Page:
In what context were these resources transferred? What was the mindset that informed these transfers? What was the expected outcome of these wholesale transfers of land, potential and actual wealth and broadcast licences?

The PPP leaders may be challenged in many ways, but they are rational people; there had to be rational reasons behind what they did. Such transfers, if left untouched, would lead to a permanent imbalance that would retard development and the advance of joint nationhood in Guyana.

None of our other leaders, from Burnham to Hoyte to Jagan, engaged in such wholesale transfer of State resources into the hands of a small private clique. I believe that these leaders understood the consequences of such transfer. And I believe that Mr. Jagdeo and his leadership understand those consequences, yet they went ahead with the transfers.

As the forensic audit reports are showing, the overwhelming majority of those resources were transferred to the elite of one ethnic group. Although the masses of that group do not benefit directly from this unlawful concentration of resources, in our ethnically divided environment, the symbolism has far-reaching consequences for ethnic balance.

So we now have a Guyana in which ownership of common resources is disproportionately in the hands of one group. That should not be allowed to stand. I am opposed to the rape of State resources from a social-class standpoint. Denying the poor while enriching the rich is wrong and ugly. I oppose those actions from a purely political standpoint. Governments should not facilitate corruption; it’s undemocratic. I am opposed to using government for unfair ethnic distribution of State resources. It is ugly, dangerous and morally wrong.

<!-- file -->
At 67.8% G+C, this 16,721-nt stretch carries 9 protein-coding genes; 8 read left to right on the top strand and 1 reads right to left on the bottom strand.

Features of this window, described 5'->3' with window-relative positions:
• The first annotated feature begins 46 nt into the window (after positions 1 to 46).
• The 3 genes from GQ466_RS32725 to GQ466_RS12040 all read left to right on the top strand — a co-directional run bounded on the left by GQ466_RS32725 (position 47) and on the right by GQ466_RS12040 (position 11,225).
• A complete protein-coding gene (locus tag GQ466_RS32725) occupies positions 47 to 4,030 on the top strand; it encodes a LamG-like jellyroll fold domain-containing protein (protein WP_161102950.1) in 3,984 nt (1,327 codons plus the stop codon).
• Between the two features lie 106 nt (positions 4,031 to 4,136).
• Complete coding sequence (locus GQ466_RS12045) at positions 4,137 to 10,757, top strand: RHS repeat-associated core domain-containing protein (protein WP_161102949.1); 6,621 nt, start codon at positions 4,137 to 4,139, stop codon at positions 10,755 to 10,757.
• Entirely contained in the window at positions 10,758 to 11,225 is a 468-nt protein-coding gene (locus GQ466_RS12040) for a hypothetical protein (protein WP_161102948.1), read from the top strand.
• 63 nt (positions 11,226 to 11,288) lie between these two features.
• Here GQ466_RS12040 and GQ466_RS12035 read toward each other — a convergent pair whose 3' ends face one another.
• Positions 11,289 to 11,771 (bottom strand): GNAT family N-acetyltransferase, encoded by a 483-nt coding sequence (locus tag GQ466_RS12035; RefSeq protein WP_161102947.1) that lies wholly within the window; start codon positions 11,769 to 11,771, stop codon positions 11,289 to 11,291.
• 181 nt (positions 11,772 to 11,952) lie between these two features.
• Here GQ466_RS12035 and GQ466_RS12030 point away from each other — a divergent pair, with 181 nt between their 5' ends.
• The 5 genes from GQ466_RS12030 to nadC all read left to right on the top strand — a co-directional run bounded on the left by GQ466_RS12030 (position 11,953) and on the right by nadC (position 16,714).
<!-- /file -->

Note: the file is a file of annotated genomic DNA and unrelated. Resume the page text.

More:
Guyanese and poor people of all races have a duty to press this government to recover those resources, and to put measures in place to ensure that what the PPP did does not ever happen again.

(More of Dr. Hinds ‘writings and commentaries can be found on his YouTube Channel Hinds’ Sight: Dr. David Hinds’ Guyana-Caribbean Politics and on his website http://www.guyanacaribbeanpolitics.com. Send comments to dhinds6106@aol.com)

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Comments

  • Albert  On March 28, 2016 at 2:28 pm

    Dr Hinds: “I am opposed to State resources from a social-class standpoint. Denying the poor while enriching the rich is wrong and ugly. I oppose those actions from a purely political standpoint. Governments should not facilitate corruption; it’s undemocratic. I am opposed to using government for unfair ethnic distribution of State resources. It is ugly, dangerous and morally wrong.”

    This goes to a point I made briefly earlier. How does a democratic government, with inadequate laws, recover these stolen resources? I am no political scientist but from observation it appear Granger is too much of a “gentleman” politician to get down in the dirty job of recovering those resources and probably punishing the offenders. This may require creative political thinking for which I think Granger is still an amateur.